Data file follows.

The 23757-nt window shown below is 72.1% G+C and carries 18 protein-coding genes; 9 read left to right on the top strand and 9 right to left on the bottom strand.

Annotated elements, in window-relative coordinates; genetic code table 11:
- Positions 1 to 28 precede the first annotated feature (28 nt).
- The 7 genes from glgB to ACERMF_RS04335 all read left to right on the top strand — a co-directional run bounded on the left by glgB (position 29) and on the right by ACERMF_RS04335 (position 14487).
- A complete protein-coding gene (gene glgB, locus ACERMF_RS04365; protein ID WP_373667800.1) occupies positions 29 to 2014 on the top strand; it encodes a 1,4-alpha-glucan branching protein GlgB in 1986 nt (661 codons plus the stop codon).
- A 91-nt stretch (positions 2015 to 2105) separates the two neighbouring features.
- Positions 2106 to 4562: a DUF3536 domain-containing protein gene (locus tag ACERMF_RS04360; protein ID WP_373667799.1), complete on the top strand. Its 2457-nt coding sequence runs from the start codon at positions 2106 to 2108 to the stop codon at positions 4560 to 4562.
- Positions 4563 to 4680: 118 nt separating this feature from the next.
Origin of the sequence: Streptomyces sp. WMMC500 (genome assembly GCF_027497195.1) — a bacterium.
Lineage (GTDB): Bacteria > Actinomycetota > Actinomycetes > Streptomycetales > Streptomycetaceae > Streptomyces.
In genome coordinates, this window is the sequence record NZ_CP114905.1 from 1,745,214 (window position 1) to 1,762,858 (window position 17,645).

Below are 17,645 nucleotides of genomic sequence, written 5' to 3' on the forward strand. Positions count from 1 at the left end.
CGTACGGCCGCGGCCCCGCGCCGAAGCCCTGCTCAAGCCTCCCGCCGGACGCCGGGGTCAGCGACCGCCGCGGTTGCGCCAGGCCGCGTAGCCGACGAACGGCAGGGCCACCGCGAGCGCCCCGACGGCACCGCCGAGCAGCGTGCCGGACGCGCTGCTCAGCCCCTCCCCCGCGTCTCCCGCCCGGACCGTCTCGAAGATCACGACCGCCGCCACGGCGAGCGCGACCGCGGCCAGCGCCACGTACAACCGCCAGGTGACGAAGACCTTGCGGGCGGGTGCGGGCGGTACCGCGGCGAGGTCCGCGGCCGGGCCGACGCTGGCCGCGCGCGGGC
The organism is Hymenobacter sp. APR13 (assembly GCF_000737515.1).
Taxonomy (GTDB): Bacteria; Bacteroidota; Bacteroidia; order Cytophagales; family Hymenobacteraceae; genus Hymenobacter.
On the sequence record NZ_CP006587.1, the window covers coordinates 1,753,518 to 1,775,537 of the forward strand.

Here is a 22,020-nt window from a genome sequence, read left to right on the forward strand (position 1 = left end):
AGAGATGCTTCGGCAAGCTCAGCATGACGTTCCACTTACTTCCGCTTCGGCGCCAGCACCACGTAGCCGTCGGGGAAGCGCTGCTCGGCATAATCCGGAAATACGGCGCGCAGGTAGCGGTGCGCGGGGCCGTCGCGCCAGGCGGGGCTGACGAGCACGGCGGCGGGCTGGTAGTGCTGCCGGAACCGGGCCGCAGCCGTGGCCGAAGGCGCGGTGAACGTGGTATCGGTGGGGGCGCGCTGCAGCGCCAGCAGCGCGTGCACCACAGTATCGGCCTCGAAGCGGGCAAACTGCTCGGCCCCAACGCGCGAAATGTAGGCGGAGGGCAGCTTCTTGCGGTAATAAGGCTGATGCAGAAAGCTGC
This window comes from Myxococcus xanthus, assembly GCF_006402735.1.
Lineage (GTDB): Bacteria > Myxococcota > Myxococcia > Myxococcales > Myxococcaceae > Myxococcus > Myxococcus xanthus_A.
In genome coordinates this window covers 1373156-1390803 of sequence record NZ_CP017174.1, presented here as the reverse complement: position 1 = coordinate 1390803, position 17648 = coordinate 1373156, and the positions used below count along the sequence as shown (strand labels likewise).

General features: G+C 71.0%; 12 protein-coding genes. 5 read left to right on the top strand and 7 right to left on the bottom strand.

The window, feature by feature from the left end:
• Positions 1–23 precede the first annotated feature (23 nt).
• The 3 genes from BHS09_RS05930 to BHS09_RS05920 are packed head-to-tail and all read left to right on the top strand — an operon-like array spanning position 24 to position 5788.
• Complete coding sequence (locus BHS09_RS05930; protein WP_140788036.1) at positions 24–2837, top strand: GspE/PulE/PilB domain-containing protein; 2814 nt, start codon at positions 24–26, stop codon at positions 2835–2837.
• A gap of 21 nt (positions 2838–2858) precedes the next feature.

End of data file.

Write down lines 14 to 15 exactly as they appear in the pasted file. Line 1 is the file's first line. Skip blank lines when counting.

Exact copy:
The organism is Hymenobacter sp. APR13 (assembly GCF_000737515.1).
Taxonomy (GTDB): Bacteria; Bacteroidota; Bacteroidia; order Cytophagales; family Hymenobacteraceae; genus Hymenobacter.